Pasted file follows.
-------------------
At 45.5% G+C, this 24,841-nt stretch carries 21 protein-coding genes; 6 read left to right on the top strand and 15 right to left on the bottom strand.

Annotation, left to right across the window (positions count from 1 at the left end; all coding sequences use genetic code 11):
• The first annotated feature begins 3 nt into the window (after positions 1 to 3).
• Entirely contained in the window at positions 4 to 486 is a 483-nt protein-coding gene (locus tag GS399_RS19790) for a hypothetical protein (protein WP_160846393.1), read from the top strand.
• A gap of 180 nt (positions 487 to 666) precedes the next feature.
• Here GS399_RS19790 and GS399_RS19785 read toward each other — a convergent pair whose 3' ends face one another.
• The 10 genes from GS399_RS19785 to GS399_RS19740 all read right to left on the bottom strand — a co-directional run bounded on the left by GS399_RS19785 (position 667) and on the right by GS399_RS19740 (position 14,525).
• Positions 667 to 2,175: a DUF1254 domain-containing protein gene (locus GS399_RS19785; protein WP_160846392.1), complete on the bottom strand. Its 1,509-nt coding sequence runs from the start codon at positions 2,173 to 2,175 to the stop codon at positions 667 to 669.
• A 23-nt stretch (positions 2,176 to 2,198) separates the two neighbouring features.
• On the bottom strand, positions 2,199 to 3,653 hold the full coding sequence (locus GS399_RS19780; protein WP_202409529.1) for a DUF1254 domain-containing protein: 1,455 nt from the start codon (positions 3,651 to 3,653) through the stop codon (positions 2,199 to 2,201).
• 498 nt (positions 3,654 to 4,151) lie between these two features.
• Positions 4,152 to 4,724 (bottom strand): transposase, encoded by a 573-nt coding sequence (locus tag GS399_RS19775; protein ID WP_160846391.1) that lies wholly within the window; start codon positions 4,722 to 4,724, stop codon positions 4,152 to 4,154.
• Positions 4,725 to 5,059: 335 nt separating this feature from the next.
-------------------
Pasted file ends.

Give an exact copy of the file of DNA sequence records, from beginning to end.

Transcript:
At 45.5% G+C, this 24,841-nt stretch carries 21 protein-coding genes; 6 read left to right on the top strand and 15 right to left on the bottom strand.

Annotation, left to right across the window (positions count from 1 at the left end; all coding sequences use genetic code 11):
• The first annotated feature begins 3 nt into the window (after positions 1 to 3).
• Entirely contained in the window at positions 4 to 486 is a 483-nt protein-coding gene (locus tag GS399_RS19790) for a hypothetical protein (protein WP_160846393.1), read from the top strand.
• A gap of 180 nt (positions 487 to 666) precedes the next feature.
• Here GS399_RS19790 and GS399_RS19785 read toward each other — a convergent pair whose 3' ends face one another.
• The 10 genes from GS399_RS19785 to GS399_RS19740 all read right to left on the bottom strand — a co-directional run bounded on the left by GS399_RS19785 (position 667) and on the right by GS399_RS19740 (position 14,525).
• Positions 667 to 2,175: a DUF1254 domain-containing protein gene (locus GS399_RS19785; protein WP_160846392.1), complete on the bottom strand. Its 1,509-nt coding sequence runs from the start codon at positions 2,173 to 2,175 to the stop codon at positions 667 to 669.
• A 23-nt stretch (positions 2,176 to 2,198) separates the two neighbouring features.
• On the bottom strand, positions 2,199 to 3,653 hold the full coding sequence (locus GS399_RS19780; protein WP_202409529.1) for a DUF1254 domain-containing protein: 1,455 nt from the start codon (positions 3,651 to 3,653) through the stop codon (positions 2,199 to 2,201).
• 498 nt (positions 3,654 to 4,151) lie between these two features.
• Positions 4,152 to 4,724 (bottom strand): transposase, encoded by a 573-nt coding sequence (locus tag GS399_RS19775; protein ID WP_160846391.1) that lies wholly within the window; start codon positions 4,722 to 4,724, stop codon positions 4,152 to 4,154.
• Positions 4,725 to 5,059: 335 nt separating this feature from the next.